Australian art and the Russian avant-garde

29 Jul – 29 Oct 2017

Location: 20th & 21st c Australian art

Free admission

A display offering contemporary Australian perspectives on some of the defining moments of Russian avant-garde art.

This October marks the 100th anniversary of the Russian Revolution in 1917. Revolutionary Russia was a catalyst for a remarkable period in modern art between the 1910s and 1930s. Avant-garde movements such as suprematism and constructivism emerged and artists strove to fulfil the practical and spiritual needs of a utopian society through abstract art, design and architecture.

The idea that art could stimulate social change was influential throughout the 20th century. The Russian avant-garde’s legacy has resonated particularly strongly in Australian contemporary art since the 1970s and ’80s as modernism wavered and Australian artists became increasingly aware of their practices in an international context. It is a resonance characterised by both admiration and scepticism.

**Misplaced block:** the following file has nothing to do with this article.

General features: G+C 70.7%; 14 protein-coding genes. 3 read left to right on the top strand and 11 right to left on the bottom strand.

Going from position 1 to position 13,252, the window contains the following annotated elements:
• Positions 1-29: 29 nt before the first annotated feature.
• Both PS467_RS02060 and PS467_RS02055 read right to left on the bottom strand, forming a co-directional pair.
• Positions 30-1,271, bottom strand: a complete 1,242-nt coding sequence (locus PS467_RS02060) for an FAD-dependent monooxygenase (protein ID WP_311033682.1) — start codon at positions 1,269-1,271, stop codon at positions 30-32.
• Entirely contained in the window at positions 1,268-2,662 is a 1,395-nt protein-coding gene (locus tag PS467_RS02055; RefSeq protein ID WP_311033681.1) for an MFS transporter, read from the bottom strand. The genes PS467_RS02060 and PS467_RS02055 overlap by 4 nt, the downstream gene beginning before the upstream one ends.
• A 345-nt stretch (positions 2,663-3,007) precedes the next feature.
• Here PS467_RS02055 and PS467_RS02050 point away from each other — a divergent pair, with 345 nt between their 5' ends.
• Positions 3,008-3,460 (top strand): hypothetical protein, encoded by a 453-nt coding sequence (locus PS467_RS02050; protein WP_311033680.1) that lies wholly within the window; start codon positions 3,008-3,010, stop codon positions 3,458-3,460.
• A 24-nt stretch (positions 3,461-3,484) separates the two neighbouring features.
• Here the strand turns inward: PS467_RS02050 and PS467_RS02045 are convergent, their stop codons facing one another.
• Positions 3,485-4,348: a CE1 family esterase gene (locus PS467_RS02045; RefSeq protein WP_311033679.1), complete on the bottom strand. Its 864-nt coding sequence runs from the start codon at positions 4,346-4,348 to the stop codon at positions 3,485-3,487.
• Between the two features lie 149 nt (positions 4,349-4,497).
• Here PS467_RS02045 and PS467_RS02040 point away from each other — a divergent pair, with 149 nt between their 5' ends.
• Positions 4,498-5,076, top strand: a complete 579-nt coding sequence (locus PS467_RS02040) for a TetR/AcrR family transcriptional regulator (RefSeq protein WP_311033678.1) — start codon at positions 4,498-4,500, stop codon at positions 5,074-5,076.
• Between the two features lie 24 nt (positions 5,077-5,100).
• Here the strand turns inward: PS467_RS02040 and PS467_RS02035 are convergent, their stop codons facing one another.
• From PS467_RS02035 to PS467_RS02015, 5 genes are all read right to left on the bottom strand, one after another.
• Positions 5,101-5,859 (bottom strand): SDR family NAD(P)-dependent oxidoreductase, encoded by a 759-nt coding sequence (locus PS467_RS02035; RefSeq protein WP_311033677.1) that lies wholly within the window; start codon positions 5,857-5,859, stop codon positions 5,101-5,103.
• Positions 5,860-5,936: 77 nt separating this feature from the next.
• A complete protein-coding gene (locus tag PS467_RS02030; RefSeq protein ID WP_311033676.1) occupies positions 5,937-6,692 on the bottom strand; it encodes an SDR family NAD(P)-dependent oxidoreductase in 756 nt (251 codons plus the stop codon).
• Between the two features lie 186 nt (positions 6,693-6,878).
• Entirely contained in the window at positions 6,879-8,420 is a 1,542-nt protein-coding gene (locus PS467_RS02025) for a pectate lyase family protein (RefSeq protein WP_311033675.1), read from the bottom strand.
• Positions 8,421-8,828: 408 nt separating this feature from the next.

The paintings, sculptures and prints in this display by Gordon Bennett, Emily Floyd, Robert MacPherson, Nigel Milsom, John Nixon, Rose Nolan, Scott Redford and Ricky Swallow demonstrate a strong engagement with iconic works by Kazimir Malevich (1878-1935) and Aleksander Rodchenko (1891-1956), as well as those by Varvara Stepanova (1894-1958) and Vladimir Tatlin (1885-1953).

Free admission

Image: Nigel Milsom Untitled (the incident) 2007-08 (detail), Art Gallery of New South Wales © Nigel Milsom